All in a Day’s Work

The writing business is a multi-faceted process that begins with the creation of a story and then progresses to the marketing of that story.  This was not always the case. Time was when a writer wrote, and that’s all she did pretty much.

Today the writer has become a marketer as well. It is no longer only about writing; it is also about promoting that writing.

If you’re like me, you wish things had stayed as they were. After all, writing is hard work.  I’d much prefer using my creative energy for creating stories instead of devising methods to market that story. But, alas, we must move forward with the times if we are to survive in this evolving industry.

So what does my typical writing day look like? Here’s a snapshot:

—From 8am until 1pm, I write. I focus on creating story. Usually, I lock myself in my writing studio and do not emerge until I reach my self-imposed word count: 1000 words minimum per day, five days per week.  If I do not stick to this regimen–and, I confess, at times I fail–I will not achieve the writing goals I’ve set for myself.

—I do my best to resist the temptation to check email.  Email poses a major distraction for me, so I have decided to relegate answering email to the hour between 4pm and 5pm. Again, I sometimes fail at this, but setting this boundary has enabled me to accomplish more actual writing of story.

—I leave the marketing aspect of writing to those times of day when my mind is less engaged creatively.  Early morning works best for me in terms of my creative energy. It is then that I am freshest and most engaged. So that is the time I devote to creating story.

What is your day’s work like?  What steps have you taken to ensure that you write?  What pitfalls have you encountered that have robbed you of valuable writing time?

One last thing–and the most important thing: I take very seriously God’s injunction to commit my writing to Him.  He says in Proverbs 16:3: “Commit your work to the Lord, and your plans will be established.”  I do this every day and have noticed that, despite my failures and weaknesses, the Lord keeps me on track and His job gets done. For this, I praise Him and thank Him.


Copyright 2014 by Dr. MaryAnn Diorio. All Rights Reserved.

The Audience of One

Writer, for whom are you writing? The answer to that question will determine the content of your writing, the purpose of your writing, and the destiny of your writing.

As believers, our paradigm of purpose centers totally and only on Jesus Christ. We write for Him, about Him, in Him, and through Him. Every word that flows through our fingers–whether via the pen or the keyboard–must exalt Him and Him alone. He is the Beginning, the End, and Everything in between.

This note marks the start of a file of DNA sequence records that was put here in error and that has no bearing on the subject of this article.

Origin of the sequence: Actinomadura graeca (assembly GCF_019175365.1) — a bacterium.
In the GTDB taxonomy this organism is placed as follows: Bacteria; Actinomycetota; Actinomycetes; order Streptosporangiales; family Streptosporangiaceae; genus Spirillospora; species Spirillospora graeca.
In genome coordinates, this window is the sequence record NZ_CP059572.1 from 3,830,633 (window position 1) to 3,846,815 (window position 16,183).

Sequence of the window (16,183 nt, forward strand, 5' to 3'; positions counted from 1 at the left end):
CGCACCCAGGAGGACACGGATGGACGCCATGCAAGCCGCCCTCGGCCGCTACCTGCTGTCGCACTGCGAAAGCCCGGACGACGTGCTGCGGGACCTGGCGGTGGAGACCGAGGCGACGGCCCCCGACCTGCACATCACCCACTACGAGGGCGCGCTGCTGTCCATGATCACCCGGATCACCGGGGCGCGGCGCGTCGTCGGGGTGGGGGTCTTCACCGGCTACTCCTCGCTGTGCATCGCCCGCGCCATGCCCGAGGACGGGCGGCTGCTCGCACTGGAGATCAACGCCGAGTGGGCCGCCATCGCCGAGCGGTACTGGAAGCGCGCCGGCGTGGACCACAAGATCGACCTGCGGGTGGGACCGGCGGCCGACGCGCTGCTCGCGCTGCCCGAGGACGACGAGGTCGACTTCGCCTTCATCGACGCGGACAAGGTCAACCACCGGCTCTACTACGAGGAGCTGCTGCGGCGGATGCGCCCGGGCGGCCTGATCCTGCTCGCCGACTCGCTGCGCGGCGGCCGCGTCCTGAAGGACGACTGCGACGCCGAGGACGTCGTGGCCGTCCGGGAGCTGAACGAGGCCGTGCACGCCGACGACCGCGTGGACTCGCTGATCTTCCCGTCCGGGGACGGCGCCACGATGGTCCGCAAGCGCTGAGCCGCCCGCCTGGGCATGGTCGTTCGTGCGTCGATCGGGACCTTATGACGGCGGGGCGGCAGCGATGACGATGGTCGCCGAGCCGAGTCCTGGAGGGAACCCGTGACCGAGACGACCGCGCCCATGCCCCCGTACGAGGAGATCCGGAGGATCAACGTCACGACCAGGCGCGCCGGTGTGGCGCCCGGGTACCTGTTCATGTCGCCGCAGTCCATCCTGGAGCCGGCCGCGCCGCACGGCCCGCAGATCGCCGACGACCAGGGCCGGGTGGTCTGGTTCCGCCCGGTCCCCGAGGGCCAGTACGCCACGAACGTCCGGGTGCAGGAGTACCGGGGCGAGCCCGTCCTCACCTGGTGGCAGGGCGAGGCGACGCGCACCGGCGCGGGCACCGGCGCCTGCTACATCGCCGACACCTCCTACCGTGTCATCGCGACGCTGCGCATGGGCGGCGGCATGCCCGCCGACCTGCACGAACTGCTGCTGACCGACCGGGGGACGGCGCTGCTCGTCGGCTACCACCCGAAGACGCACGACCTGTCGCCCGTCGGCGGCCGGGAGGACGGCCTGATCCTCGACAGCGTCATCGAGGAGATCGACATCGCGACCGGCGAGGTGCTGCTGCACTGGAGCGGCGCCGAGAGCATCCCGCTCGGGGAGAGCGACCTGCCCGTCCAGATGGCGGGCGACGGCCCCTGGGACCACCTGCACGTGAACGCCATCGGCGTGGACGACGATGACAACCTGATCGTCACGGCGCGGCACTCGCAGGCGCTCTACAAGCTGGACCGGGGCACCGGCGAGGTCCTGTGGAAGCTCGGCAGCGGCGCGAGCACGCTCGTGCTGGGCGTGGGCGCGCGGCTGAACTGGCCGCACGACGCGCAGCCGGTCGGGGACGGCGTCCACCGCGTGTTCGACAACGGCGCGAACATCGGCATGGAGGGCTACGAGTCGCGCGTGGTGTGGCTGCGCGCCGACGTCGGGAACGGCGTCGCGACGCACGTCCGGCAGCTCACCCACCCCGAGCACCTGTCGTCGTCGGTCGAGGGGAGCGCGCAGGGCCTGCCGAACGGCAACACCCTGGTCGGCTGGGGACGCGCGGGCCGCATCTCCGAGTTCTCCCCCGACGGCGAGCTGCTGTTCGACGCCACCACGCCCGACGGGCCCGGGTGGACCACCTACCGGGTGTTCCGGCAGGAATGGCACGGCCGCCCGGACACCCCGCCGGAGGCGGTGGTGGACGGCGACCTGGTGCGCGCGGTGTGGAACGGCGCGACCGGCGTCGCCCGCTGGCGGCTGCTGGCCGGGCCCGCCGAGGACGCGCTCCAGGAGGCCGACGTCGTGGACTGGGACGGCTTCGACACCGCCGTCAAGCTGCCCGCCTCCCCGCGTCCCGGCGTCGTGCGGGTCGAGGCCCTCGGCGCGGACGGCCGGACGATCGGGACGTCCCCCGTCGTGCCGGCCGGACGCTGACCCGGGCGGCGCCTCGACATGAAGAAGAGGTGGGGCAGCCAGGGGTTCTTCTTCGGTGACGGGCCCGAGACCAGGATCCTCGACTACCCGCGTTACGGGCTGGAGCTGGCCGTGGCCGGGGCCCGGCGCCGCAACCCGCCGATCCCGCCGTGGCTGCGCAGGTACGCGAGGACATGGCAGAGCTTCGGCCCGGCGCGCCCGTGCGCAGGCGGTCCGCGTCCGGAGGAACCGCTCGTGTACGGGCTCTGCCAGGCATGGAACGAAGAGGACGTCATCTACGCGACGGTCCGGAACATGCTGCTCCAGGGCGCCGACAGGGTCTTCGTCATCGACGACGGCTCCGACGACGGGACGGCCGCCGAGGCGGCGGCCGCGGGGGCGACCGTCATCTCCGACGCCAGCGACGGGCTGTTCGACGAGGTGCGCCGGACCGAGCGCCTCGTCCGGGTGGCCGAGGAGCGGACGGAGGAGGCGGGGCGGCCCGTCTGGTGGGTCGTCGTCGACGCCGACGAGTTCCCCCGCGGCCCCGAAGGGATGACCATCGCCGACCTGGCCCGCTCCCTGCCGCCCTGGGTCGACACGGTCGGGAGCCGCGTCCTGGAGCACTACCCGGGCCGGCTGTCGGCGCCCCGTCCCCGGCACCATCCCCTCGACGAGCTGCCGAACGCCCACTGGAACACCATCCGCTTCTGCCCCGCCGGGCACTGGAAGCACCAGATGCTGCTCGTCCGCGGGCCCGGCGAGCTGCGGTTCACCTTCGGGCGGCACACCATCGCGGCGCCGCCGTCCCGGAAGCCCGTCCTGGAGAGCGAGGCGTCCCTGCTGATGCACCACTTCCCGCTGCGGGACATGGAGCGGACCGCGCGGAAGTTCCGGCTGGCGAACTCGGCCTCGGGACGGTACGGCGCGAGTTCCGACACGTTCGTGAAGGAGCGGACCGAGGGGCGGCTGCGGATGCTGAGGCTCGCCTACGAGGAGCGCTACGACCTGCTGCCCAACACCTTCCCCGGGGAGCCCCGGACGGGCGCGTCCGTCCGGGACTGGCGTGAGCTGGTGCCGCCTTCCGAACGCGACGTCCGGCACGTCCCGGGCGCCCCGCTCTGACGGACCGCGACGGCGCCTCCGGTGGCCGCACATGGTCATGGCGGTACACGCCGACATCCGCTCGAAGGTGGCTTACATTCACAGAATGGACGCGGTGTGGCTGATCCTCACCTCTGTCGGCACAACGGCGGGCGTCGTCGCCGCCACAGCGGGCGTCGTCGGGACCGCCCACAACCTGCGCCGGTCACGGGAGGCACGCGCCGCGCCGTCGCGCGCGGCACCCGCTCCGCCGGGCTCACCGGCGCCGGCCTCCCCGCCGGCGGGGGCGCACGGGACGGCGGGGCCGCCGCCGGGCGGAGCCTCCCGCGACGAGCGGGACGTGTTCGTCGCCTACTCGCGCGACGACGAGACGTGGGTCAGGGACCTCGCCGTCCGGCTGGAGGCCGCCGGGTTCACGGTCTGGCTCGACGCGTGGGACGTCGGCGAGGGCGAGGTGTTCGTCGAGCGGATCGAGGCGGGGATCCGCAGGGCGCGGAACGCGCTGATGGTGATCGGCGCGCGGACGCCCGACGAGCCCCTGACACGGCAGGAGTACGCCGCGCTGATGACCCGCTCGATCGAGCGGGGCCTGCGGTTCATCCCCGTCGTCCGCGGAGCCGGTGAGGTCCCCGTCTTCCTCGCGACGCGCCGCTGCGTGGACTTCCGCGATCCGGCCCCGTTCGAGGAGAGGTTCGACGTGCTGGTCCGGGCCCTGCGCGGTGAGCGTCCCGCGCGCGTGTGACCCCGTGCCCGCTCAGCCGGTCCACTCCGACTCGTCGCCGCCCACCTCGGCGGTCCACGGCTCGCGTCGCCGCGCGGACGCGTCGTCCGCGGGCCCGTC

Too often we are tempted to write for our own glory, but His way and His will are that we write for His glory. He alone is worthy of all glory, all honor, and all praise.  For out of Him comes our writing gift, and to Him that gift must be consecrated. Without Him, we have no writing gift.  With Him, our writing gift is sanctified and given meaning and influence.

So be filled with joy at the great privilege that is ours. The privilege of writing for King Jesus and for His Kingdom.

When all is said and done, we write for an Audience of One.

Copyright 2014 by Dr. MaryAnn Diorio. All rights reserved.

Living the Fiction Writing Life by Faith

If you’ve been a fiction writer for any length of time, you know how harrowing an experience the writing life can be. In a matter of a few moments, we can soar to heights of elation only to plummet into the depths of despair.  But as Christ-Followers first and writers second, we must learn to live the writing life by faith and not by sight.

What does it mean to live the writing life by faith?

Living the writing life by faith means making God’s Word–not our emotions–the final authority in all of our writing-related situations. For example, God’s Word says that everything I put my hand to shall prosper (Deuteronomy 30:9).  When I receive yet another rejection letter from an editor, I have a choice. I can either allow myself to become discouraged, or I can stand on God’s Word that says everything I put my hand to shall prosper.  “Everything” includes my writing.